Economy

University of Phoenix, DeVry: Scams That Leave You "Dumber" and Poorer

For-profit college target the poor and minorities, and students who enroll end up with debt that far outweighs that of their nonprofit and public school peers.

If you’ve spent any length of time in an urban community in the U.S., I’m sure you’ve seen the ads on public transportation or heard the television commercials from schools where you can train to be a medical assistant or a computer technician. But before you or someone you know signs up for a “promising career” at one of those for-profit colleges, take heed!

For-profit colleges have been around for years. The University of Phoenix, Sanford Brown, DeVry University, and ITT Technical Institute are just a few of the more popular ones. It appears that these schools target minorities, low income individuals and anyone dumb enough to believe their ads. The most memorable are the commercials from ITT Technical Institute: Because you can’t get the jobs of tomorrow until you get the skills today. Start by calling ITT Technical Institute.

But I’m here to tell you these schools are not the answer to a promising career! I think schools like ITT are a money sucking scam! With record unemployment in the U.S. and African Americans making up a large percentage of the unemployed, I fear that more African Americans may be lured into the trap of dishonest for-profit schools only to find themselves with a degree or certificate that they cannot use and loads of debt that they cannot pay.

According to data provided by U.S. Department of Education, students who enroll in for-profit colleges end up with debt that far outweighs that of their nonprofit and public school peers. The data showed that last year 350,000 University of Phoenix students were responsible for repaying almost $5 billion in outstanding loans, yet only 44 percent of them had the financial means to repay their loans. Don’t get me wrong, students who attend public universities can graduate with large amounts of debt as well. However, all of my friends who’ve gone to 4-year accredited public or nonprofit universities have gained skills and jobs that have allowed them to pay off their loans. I can’t say the same for friends who’ve enrolled in schools like ITT Technical Institute or the University of Phoenix.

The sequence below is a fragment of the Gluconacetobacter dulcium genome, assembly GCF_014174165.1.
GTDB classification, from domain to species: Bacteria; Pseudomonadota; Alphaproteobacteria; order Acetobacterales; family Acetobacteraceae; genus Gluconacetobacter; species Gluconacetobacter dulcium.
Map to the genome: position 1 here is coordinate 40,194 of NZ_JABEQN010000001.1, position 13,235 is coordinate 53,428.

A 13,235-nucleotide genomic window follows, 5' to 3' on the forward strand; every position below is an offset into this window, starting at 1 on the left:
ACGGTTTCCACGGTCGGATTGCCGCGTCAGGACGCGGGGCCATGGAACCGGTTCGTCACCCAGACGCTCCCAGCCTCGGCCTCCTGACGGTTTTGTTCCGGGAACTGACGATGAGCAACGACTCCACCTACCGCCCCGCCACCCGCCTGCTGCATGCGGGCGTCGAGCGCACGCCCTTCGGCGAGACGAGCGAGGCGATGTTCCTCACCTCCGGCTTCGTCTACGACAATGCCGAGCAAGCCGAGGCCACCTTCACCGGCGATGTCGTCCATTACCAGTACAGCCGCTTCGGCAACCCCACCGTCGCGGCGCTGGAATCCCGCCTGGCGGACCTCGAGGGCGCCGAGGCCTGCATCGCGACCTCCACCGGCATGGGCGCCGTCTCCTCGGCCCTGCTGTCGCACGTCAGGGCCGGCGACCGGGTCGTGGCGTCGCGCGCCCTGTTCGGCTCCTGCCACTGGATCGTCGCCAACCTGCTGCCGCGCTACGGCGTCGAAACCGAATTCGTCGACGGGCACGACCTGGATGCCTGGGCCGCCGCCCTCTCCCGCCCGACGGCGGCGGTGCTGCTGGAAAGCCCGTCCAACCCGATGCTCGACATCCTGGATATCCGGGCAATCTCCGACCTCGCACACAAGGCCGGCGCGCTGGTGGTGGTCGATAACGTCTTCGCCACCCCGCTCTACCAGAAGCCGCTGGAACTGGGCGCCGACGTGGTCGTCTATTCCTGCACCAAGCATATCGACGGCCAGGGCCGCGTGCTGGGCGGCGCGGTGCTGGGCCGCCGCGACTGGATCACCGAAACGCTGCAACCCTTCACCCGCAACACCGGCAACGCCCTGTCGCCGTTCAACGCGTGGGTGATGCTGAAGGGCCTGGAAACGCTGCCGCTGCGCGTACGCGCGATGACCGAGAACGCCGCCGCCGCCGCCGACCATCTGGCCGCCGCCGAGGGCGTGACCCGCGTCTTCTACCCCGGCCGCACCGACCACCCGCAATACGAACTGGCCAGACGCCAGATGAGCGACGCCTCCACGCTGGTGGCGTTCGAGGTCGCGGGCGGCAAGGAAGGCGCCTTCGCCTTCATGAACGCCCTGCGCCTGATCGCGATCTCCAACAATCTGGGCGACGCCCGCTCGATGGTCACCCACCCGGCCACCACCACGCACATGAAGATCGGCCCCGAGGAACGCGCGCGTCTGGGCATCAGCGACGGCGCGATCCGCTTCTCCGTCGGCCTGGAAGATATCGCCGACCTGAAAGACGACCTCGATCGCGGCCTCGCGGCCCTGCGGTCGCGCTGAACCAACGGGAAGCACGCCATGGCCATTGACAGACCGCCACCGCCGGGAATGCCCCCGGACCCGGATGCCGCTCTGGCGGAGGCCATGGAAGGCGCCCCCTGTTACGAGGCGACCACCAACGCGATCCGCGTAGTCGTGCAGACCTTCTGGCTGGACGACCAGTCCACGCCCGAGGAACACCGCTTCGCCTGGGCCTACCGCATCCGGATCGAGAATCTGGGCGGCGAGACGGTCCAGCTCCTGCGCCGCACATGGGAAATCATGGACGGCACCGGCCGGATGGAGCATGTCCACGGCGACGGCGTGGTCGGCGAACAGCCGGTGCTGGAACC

A federal investigation found that several for-profit colleges are involved in fraudulent acts and questionable marketing practices to attract students. The investigation unveiled that many of the colleges harass prospective students with repetitive recruiting phone calls after students request school information on websites. Several of the schools also encouraged students to falsify financial aid forms in order to get federal funds. By law up to 90 percent of the revenue of for-profit colleges can be derived from federal student aid. That’s billions of federal dollars that is wasted in some cases by students who either don’t finish the programs or default on the loans due to misguidance by representatives from these colleges.

Luckily the Obama Administration has been gearing up to tackle for-profit school regulation.

In order to qualify for federal aid, for-profit schools must prepare students for gainful employment. The DOE’ s proposed regulations would cut federal aid to these schools if students don’t find gainful employment or if too many of their students default on their loans. The DOE plans to rule on the regulations by November of this year. In the meantime I urge prospective students to consider traditional 4-year universities and reputable community colleges rather than for-profit schools and certificate programs. Do your research and don’t sign anything that you don’t understand, otherwise you might end up dumb and broke.

This story first appeared on TheLoop21.com. TheLoop21.com offers insight, resources and opinions on African American issues. Our content serves to advance the debate toward black economic progress by focusing on finance, politics and culture. Register and read more at TheLoop21.com.